The mini-season included two performances by Cory Stearns and Paloma Herrera in the lead roles and, although I found the first of these lacklustre, their second was a huge improvement. The pair dealt unassumingly with a serious costume malfunction in the first scene that temporarily hooked them together before ripping a large hole in Herrera’s body lycra, thus exposing rather more of Nikiya than we are used to seeing. Stearns is growing as a dancer, but his was the least warrior-like of the three Solors and he still needs to develop a more commanding stage presence. Herrera is a ballerina at the opposite end of the spectrum to Part: not ethereal, but earthy, sexy and supremely dynamic. At 36, Herrera still exudes an enjoyment of dance that is not always evident in leading ballerinas, and she remains a joy to watch.
None of the three dancers impressed in the Gamzatti role. Each conveyed the surly, sultry attitude of the Rajah’s daughter but only Simone Messmer danced through the steps without accident – and only at the expense of being less convincing, although her betrothal pas de deux with Stearns was the most together of the three. In addition to Boylston’s mishap, Stella Abrera struggled with her variation and, off balance, was forced into turning the final fouetté into a limp pirouette.
I’m sorry to say that one or two of the male soloists in the betrothal dances seemed bulky enough to make a guest appearance in the Superbowl that happened in Indianapolis on the following day, and there were many noisy and heavy landings amongst the female dancers in the pas d’action and d’jampe dance. Against this, the corps de ballet was suitably mesmeric in the Kingdom of Shades scene, which notably improved in timing, uniformity and balance over the four performances. It was especially pleasing to see a girl from my home county of Bedfordshire, Gemma Bond – the former Royal Ballet dancer – as a leading Shade, setting the example of an unwavering balance in those two deadly high arabesques that follow on from the Shades’ exhausting procession down the ramp and onto the stage.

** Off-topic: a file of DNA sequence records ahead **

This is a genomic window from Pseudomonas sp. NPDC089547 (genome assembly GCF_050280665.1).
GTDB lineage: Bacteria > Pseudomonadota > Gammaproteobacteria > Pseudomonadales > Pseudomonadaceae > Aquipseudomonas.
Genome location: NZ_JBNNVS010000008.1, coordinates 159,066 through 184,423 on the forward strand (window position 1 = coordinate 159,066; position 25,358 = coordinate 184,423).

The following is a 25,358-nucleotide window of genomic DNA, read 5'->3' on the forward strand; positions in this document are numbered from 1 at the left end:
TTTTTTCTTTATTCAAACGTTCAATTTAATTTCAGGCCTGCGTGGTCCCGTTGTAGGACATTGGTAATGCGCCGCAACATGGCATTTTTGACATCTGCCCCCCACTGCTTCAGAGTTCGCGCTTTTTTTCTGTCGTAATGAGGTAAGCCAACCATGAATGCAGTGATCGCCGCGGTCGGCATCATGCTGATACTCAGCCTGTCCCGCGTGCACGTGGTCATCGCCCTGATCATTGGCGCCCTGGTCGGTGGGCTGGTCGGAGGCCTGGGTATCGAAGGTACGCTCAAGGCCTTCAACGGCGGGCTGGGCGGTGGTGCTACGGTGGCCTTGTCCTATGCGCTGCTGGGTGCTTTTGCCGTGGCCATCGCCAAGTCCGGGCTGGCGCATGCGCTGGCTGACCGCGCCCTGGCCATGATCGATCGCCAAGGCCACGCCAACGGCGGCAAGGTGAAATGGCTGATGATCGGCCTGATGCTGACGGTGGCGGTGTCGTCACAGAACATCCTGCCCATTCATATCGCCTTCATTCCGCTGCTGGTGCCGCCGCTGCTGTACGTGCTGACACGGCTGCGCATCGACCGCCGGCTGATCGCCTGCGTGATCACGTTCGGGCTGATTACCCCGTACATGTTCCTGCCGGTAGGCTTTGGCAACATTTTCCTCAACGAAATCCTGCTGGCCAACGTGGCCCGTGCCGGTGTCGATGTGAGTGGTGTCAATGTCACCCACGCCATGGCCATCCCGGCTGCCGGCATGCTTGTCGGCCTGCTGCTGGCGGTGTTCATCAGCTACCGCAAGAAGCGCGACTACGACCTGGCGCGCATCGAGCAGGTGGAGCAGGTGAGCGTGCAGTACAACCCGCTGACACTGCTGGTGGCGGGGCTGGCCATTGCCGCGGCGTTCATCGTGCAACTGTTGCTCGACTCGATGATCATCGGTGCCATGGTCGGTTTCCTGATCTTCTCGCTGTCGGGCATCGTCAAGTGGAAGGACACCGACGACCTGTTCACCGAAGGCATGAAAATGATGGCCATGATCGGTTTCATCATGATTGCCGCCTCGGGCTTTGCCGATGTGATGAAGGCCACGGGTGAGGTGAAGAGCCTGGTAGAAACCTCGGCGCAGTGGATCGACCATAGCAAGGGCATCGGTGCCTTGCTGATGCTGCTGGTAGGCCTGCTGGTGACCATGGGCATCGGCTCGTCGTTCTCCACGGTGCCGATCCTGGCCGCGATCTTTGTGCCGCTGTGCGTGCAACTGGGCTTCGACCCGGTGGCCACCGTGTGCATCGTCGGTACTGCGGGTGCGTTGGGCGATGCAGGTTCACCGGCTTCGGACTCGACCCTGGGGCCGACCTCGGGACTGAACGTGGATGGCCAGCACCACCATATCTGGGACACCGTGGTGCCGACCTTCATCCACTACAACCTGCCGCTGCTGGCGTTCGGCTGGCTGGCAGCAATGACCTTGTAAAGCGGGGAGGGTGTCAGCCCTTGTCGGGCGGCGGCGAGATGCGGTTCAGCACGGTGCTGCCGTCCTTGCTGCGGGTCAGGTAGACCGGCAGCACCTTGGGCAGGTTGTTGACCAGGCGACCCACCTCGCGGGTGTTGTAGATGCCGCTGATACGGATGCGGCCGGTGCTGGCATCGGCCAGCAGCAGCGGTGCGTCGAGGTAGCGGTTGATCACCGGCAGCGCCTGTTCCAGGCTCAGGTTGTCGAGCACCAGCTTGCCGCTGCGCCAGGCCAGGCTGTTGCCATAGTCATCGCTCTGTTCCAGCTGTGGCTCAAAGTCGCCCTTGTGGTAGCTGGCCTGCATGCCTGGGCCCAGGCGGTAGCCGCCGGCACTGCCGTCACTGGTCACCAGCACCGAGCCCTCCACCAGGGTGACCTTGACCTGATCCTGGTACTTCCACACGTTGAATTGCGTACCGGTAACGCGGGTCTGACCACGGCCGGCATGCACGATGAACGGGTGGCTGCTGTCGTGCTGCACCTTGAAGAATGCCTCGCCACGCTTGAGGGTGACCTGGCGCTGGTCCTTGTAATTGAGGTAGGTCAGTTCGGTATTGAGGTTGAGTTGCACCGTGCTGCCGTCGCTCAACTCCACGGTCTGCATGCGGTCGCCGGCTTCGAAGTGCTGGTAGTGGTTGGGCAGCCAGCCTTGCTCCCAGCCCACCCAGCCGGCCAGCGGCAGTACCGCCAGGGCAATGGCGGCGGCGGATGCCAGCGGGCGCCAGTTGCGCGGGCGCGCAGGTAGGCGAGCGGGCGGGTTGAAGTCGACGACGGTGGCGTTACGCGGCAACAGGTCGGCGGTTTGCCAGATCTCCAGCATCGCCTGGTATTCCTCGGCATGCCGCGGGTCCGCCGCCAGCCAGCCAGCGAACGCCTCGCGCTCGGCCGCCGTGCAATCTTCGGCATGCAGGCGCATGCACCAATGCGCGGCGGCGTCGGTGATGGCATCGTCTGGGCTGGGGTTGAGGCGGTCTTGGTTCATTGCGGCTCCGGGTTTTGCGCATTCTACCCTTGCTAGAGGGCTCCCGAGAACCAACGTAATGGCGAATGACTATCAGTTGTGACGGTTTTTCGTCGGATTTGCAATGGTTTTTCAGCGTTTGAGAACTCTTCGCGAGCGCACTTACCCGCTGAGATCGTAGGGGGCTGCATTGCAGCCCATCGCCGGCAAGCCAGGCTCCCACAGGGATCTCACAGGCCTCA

Injuries took their toll amongst the male dancers, leading to cast changes at each performance. The most notable absentee was Daniil Simkin, and his role as the Bronze Idol was substituted by mixing and matching across the three casts. Joseph Phillips, the only dancer not scheduled to dance the role, was the one who impressed me most.
My overwhelming impression of the ABT Bayadère is that it looks tired – and indeed the costumes largely appear to be unchanged since Makarova’s production entered the ABT repertory in May 1980. It is a mistake to dance all of Acts II and III behind the gauze curtain, which both negates the effect of Solor’s opium-induced dream and restricts the vision of important detail in the later scenes. Nevertheless, it remains a classic and I saw with my own eyes how delighted Makarova was with her new cast. There is no doubting that she, and America, has uncovered a new star in Muntagirov.
Top Vadim Muntagirov in La Bayadère. Photograph: Gene Schiavone